@TLama, ` Value := 251; R.FirstVal := Value;` will give you a Range Checking Error (provided you have it On in the compile Options), like any other range abuse you'll try to sneak in. :) –  François Mar 15 '12 at 22:24
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Modern versions of Delphi allow record methods. While you can't prevent someone from changing the field you can at least initialize it properly:

type
  TPacket = record
    InitByte: byte; // =255, constant
    FirstVal,
    SecondVal: byte;
    constructor Create(val1, val2 : byte);
  end;


constructor TPacket.Create(val1, val2: byte);
begin
  InitByte := 255;
  FirstVal := val1;
  SecondVal := val2;
end;
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1  
Unfortunately, you can't enforce the use of the constructor... –  François Mar 15 '12 at 21:17
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Given the fact that records can now have properties, you can define a record as:

TMixedFixed = record
strict private
  FFixed: byte;
  FVariable1: byte;
  FVariable2: byte;
public
  property Fixed read FFixed;
  property Variable read FVariable write FVariable;
  constructor Create(Var1, Var2: byte);
end; 

constructor TMixedFixed.create(Var1, Var2: byte);
begin
  FFixed:= 255;
  FVariable1:= Var1;
  FVariable2:= Var2;  
end;

Given the fact that the real variables are strict private you should not be able to touch them without special magic. You will have to use the constructor to init the 'fixed' values though.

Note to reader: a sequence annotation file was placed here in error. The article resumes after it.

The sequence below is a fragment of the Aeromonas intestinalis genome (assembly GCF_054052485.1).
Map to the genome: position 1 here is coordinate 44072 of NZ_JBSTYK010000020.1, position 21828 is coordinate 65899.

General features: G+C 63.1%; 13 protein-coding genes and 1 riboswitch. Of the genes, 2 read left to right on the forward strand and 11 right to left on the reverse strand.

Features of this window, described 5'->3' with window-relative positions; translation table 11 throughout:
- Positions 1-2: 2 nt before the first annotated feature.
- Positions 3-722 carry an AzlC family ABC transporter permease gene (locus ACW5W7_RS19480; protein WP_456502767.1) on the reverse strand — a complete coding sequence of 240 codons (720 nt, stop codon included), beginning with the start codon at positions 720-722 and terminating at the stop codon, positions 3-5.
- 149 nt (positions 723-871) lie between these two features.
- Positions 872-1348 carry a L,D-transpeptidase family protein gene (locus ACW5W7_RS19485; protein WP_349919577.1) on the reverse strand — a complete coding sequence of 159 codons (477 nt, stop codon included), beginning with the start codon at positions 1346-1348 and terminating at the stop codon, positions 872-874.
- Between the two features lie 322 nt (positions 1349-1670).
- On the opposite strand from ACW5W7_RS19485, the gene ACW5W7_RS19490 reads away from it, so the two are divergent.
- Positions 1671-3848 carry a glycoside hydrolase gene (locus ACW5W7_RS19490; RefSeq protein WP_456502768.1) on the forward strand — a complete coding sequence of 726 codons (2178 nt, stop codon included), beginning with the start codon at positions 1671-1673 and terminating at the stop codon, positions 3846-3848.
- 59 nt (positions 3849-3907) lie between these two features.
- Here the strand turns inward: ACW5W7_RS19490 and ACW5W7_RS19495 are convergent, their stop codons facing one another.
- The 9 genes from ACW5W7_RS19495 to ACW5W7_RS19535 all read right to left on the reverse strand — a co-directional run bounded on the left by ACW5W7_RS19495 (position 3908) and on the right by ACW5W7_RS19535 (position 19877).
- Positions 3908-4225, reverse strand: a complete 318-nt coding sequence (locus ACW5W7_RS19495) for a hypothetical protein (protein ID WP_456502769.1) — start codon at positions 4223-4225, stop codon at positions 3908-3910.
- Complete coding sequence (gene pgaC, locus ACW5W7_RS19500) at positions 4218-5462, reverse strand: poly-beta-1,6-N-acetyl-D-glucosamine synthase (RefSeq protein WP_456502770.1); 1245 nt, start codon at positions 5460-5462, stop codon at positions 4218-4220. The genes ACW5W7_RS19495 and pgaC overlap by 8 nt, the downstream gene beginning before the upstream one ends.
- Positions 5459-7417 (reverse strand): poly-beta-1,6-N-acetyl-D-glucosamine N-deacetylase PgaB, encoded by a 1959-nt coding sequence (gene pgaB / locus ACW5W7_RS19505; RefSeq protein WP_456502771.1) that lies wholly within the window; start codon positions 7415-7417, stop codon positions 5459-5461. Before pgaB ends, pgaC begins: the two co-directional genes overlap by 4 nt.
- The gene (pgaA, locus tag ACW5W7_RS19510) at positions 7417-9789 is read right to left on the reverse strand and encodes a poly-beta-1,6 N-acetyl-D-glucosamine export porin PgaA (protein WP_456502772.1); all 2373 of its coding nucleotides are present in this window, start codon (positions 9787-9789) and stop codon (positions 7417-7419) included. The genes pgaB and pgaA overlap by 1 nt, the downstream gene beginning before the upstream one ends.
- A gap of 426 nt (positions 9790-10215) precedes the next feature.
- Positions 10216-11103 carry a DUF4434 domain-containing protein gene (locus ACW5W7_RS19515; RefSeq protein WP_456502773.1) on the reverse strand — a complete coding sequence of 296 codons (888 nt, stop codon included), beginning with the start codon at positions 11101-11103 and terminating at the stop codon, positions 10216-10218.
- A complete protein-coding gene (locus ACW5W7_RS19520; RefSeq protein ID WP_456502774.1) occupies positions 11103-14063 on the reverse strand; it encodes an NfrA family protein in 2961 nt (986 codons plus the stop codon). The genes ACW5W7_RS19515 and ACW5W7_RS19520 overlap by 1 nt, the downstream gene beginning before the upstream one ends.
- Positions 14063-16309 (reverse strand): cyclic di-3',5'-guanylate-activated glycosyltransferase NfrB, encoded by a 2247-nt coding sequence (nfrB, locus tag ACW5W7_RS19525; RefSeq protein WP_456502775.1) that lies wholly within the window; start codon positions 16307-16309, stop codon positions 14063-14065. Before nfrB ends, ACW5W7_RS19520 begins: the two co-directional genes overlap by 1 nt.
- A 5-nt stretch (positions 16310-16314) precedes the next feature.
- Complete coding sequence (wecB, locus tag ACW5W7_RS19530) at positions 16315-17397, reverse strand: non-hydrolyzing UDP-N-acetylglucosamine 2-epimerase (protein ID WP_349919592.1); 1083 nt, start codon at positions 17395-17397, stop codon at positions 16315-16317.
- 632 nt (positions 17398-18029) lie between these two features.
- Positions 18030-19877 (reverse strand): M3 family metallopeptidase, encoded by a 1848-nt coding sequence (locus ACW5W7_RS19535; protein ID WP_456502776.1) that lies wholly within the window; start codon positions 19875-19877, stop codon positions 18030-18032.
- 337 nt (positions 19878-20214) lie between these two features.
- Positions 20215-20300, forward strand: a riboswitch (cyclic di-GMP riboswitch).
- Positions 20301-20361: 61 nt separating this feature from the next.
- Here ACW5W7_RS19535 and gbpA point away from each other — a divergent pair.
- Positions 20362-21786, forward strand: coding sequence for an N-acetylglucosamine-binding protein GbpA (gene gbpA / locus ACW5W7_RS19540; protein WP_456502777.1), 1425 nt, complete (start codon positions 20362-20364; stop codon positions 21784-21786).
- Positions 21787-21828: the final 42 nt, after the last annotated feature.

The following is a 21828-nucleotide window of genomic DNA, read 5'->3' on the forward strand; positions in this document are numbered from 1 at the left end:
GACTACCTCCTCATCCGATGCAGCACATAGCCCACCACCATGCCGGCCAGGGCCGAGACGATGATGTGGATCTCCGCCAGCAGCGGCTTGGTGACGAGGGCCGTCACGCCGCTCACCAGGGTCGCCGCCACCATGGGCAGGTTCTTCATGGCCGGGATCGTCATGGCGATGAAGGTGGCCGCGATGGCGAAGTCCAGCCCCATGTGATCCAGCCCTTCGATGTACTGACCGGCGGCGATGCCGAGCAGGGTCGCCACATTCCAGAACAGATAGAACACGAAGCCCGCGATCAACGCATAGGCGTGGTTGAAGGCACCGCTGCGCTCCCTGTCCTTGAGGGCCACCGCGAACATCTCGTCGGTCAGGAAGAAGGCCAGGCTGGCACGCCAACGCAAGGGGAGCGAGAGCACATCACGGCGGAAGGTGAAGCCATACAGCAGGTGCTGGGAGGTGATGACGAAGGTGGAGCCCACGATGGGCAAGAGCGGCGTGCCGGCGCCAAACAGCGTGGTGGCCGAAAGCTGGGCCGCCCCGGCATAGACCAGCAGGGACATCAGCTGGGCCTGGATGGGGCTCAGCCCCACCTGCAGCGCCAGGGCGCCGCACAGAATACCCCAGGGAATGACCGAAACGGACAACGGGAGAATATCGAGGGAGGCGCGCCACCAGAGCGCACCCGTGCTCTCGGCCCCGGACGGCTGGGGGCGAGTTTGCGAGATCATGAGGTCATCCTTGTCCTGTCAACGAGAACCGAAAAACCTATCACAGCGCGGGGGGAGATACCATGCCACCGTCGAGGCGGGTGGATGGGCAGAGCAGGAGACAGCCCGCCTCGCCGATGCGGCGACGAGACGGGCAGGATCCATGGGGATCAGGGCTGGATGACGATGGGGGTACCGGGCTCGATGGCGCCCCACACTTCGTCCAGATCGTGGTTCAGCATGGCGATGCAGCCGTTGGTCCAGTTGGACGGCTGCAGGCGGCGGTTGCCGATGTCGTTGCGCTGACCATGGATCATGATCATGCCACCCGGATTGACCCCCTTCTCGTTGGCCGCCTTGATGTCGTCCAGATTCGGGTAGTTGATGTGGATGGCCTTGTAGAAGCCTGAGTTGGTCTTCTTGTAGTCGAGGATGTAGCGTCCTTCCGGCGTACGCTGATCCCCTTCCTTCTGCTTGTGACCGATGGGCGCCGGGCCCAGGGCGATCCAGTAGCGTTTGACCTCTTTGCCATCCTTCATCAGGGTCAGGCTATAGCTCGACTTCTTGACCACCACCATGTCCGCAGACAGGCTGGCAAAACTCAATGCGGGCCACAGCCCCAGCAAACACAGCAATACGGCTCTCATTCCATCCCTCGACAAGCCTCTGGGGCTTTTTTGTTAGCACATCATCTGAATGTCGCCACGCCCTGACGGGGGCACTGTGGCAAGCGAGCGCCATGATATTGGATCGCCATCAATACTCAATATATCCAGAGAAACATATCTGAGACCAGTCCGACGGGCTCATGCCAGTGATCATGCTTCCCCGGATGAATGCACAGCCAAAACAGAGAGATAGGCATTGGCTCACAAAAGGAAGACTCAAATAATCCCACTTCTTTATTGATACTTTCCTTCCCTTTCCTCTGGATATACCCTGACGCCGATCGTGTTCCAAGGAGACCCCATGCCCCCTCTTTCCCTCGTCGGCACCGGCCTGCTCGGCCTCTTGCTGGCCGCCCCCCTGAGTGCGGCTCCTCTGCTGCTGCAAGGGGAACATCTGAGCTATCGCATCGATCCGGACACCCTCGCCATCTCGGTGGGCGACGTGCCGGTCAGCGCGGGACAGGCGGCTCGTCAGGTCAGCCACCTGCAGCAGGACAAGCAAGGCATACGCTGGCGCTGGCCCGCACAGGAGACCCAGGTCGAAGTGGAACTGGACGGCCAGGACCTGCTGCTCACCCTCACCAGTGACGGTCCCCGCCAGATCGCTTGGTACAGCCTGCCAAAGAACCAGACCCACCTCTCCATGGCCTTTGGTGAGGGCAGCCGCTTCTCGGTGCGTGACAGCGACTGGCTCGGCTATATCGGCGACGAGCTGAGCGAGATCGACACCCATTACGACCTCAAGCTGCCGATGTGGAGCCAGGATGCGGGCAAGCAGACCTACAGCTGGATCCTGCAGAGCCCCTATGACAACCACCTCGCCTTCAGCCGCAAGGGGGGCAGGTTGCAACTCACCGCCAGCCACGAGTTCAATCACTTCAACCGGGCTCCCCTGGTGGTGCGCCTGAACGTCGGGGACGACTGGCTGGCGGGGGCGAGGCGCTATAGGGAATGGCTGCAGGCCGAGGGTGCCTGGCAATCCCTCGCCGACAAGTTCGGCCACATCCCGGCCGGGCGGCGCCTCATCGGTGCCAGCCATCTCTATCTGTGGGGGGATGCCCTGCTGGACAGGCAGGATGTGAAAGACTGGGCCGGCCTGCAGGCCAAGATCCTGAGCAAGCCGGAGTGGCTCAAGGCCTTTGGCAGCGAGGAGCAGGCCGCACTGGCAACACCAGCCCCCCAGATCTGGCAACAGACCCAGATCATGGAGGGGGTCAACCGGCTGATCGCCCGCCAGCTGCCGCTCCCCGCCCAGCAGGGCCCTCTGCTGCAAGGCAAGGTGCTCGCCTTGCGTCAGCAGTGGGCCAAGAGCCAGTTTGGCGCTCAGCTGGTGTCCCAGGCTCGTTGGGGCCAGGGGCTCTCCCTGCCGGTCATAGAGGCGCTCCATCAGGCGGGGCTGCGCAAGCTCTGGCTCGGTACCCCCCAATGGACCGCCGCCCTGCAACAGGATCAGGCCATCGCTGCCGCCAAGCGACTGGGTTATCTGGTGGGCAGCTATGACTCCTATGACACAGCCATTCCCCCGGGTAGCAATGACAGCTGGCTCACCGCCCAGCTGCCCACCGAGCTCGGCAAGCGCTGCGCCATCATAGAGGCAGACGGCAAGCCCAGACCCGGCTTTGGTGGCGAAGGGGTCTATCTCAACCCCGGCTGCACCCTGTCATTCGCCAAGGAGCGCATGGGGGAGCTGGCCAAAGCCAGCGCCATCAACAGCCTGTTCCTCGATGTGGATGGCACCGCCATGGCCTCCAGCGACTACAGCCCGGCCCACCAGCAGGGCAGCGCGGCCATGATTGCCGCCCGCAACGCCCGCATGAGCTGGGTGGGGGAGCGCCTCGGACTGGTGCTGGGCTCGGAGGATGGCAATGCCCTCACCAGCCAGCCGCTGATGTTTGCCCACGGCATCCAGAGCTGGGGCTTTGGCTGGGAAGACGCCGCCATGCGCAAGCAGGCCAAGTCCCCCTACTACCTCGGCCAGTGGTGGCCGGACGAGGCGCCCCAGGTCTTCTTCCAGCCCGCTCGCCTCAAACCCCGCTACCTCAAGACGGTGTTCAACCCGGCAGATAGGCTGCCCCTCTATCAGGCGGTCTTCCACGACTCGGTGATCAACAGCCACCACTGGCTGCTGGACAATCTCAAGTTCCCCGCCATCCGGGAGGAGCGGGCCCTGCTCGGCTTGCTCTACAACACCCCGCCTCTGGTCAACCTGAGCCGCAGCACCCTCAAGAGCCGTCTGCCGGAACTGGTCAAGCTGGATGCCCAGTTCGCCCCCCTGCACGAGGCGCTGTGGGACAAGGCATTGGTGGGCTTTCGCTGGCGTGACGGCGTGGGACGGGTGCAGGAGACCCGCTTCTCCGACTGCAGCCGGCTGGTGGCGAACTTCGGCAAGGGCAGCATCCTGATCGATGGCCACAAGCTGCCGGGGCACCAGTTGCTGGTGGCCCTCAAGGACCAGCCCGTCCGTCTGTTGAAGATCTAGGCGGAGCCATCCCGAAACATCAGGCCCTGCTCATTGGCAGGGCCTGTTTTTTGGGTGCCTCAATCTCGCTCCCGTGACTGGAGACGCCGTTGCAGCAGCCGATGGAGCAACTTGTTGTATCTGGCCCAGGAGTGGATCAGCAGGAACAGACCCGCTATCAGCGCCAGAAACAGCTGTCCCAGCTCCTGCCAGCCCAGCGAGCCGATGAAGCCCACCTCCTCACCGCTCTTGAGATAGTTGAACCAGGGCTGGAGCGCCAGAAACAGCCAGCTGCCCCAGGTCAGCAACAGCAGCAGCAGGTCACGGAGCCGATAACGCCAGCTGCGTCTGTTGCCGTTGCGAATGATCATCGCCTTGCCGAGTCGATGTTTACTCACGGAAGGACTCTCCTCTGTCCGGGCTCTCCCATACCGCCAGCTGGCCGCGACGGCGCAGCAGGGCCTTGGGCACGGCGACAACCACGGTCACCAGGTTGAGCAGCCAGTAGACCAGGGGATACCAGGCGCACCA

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It does not prevent to declare a variable and use it as a standard record without using the constructor. You'll just have garbage in FFixed and no way to change it... –  François Mar 15 '12 at 20:29
    
@François, can't you overrule the default constructor? –  Johan Mar 16 '12 at 11:52
    
not that I know of. The default constructor is so prominent that it even prevents you from declaring another parameterless constructor. Any custom constructor you provide needs to have parameter(s). See docwiki: "Records are constructed automatically, using a default no-argument constructor, but classes must be explicitly constructed. Because records have a default no-argument constructor, any user-defined record constructor must have one or more parameters." –  François Mar 16 '12 at 17:33
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This is the most simple way:

type
  TPacket = record
    InitByte: byte; // =255, constant
    FirstVal,
    SecondVal: byte;
  end;

var  
  Packet : TPacket = (InitByte: 255);

const
  Packet1 : TPacket = (InitByte: 255);
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1  
No, it's not the only way, see my answer. And, BTW, you cannot initialize local variables like your Packet variable (compiler error E2195). –  François Mar 15 '12 at 21:14